And then she interviews the parents and brings their data back to the kindergarteners. She interviews the kindergartners themselves, talks to them about it. She interviews the first graders; she interviews second graders. She keeps bringing this data back to the children to keep asking, “What would happen if we created this rule?” Rather than just putting the rule in the room, she actually has them study the idea behind the rule. So this is the kind of qualitative stuff that I think just brings about morsels of greatness.


Yeah. Really great content. I hope people are writing these book titles and authors down because I think it sounds like it’s really great stuff to read and there’s only so much great stuff out there. So I would encourage people to do that.




So now what do you hope that ECE’s [early-childhood educators] themselves can take away from your work on qualitative research?

I’m a believer that teachers in their practice – in their best places of their practice – utilize techniques of action research so that they see themselves as teacher-researchers, and then they figure out what that means to them. Are they a participant researcher? Do they work alongside of children in the research? What kinds of questions to they ask, and how do they want to know something about their classroom? And that they clinically look at that through what the literature says. What does the contemporary literature say? What does the seminal work tell us from Vygotsky and Piaget and Maria Montessor? And then how do we design some sort of methodology that we might use, whether it’s interviewing children or looking in through digital technologies and video recording, or whether it’s just living side-by-side and taking notes about what they do, or asking parents and guardians and people who are also in in the child’s life – probably in a lot of ways a lot more than we are – asking them, “What’s happening in the home? What’s happening in the community? What’s happening around the child that’s influencing who the child is and how they’re growing up and what they’re thinking about? And who they’re becoming and what they’re learning?”

So I think that for early-childhood educators, I think it’s really important that they see themselves as an inquirer. What do they want to know about what’s happening with children? Because I think sometimes we get swallowed up on our daily lives and then we work in programs that might say to us, “You have a canned curriculum that you have to use, or a canned assessment that you have to use.” And it’s like, “Well, does the assessment ever allow for my own generative thinking? Does that allow me to actually think holistically about the child in any way, shape or form?” So those are the kinds of questions I think teachers are asking. And I think for them to bring those stories out, bring those narratives out, bring that data forward, is really important. And share it.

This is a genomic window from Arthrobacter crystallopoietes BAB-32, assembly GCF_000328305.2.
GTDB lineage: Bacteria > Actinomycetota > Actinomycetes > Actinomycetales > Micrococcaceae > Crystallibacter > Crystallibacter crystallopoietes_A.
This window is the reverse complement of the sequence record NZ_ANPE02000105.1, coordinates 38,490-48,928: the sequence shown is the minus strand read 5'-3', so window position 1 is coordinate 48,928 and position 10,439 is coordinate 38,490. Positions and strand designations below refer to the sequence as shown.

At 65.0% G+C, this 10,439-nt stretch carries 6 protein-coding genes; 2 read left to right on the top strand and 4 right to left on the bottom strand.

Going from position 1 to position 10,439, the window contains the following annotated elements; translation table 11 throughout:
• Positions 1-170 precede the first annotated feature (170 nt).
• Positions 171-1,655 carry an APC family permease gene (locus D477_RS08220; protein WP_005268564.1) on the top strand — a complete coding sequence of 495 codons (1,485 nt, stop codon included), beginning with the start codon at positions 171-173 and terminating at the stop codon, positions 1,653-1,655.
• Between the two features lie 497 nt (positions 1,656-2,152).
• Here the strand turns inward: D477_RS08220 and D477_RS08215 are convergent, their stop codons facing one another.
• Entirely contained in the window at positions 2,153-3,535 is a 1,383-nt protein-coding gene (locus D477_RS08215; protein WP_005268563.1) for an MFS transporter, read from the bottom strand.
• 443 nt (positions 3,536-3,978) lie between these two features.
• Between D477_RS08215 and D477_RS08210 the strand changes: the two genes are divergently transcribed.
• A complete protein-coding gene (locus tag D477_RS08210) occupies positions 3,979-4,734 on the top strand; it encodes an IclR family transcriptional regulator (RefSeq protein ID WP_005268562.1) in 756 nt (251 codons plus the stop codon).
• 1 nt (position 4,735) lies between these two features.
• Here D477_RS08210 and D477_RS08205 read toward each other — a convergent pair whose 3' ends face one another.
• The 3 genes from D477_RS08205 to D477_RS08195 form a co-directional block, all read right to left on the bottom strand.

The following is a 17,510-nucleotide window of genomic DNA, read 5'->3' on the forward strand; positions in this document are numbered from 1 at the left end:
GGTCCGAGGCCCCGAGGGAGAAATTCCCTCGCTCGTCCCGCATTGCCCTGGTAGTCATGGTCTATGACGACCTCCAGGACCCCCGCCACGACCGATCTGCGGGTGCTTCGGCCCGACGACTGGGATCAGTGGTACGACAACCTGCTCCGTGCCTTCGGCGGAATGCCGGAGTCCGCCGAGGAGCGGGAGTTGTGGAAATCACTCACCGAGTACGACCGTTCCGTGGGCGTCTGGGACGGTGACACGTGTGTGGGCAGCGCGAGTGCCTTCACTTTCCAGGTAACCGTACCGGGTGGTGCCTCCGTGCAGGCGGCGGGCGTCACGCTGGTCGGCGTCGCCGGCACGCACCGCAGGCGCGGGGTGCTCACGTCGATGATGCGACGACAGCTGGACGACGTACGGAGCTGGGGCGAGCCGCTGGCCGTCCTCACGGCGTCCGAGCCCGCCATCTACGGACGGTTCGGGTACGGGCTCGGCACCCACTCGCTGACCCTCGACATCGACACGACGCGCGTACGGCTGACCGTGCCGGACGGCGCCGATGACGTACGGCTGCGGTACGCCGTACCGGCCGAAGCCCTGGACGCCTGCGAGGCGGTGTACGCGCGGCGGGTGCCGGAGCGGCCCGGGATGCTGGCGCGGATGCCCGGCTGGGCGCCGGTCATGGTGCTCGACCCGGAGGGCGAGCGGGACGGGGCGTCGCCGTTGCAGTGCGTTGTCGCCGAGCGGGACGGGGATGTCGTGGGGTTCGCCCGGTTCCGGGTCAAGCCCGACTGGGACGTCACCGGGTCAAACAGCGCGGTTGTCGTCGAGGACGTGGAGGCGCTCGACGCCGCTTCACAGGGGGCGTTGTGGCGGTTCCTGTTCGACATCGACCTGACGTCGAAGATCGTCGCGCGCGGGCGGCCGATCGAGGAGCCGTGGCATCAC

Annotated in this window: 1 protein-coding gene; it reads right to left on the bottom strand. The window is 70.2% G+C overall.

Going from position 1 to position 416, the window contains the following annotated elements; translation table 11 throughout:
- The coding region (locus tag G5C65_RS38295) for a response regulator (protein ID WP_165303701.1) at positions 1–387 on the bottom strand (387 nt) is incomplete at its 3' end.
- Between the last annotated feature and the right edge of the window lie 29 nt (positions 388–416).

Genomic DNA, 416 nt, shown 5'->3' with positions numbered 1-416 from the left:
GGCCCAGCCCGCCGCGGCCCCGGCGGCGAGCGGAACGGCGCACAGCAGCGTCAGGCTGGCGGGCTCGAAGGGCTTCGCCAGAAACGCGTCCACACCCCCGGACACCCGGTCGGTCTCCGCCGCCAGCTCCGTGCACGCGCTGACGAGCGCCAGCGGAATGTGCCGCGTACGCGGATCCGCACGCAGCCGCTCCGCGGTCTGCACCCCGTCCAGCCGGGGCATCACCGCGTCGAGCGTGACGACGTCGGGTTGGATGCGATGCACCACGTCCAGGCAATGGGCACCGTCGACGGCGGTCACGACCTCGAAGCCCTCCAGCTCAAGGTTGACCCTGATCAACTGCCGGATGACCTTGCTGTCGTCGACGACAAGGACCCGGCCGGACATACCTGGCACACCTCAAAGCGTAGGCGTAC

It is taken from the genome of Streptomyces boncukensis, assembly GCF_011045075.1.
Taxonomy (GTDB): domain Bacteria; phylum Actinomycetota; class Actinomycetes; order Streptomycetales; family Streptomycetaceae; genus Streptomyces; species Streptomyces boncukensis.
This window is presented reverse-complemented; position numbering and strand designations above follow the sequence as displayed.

I think that’s a great message. I mean, the more that teachers and educators can use their education, their skills and their expertise to do their own thinking and inquiring and research in their classroom environment I think is a really great message for them.

If people want to go to find out more about your work, where should they go, Will?


I think one of the things that I found about myself… I’ve tried to keep up to date with the Google Scholar. So I tried to pull all my work together through Google Scholar. The thing is that even with that, if you’re not directly related to a university or you don’t have a city library card or something like that where you can access my work, I have created some accessible pieces and then some are sort of locked away in those journals where the journal really needs you to go through their journal to get it.

But at PSU we have this system for our library where they’ve created reference works. And what they do with those is they create a page for me and they pull together my papers so that people can actually see and directly download and read a lot of my work. Not everything is there. But there are a few sites. One is, if people go to the Portland State University website and then search for me they’ll find me. They’ll find my own website that I have that also lists some of my research and scholarly work so that they can go out to the web and find it. Or they can link over to our library services where they don’t have to be a member and they can download some of those things right from there. So that’s probably a good way.

Another way is, if someone goes to the National Association for the Education of Young Children’s conference, I’m usually there. Come find me! I go to lots of different conferences. Just look for my name and see if I’m there. I hope to be very approachable. I hope to be someone that people can see a smiling face.


Excellent. This has been a really interesting conversation, Will. I think you gave a great takeaway for educators about being inquisitive researchers themselves. I think the whole idea of using qualitative research to inform what we’re doing in the classroom is super-important to early-childhood education. So thanks for coming on the show today.


Yeah, thank you for having me. This has been a great pleasure to talk about it.

Ron Spreeuwenberg

Ron is the Co-Founder & CEO of HiMama, where he leads all aspects of a social purpose business that helps early childhood educators improve learning outcomes for children.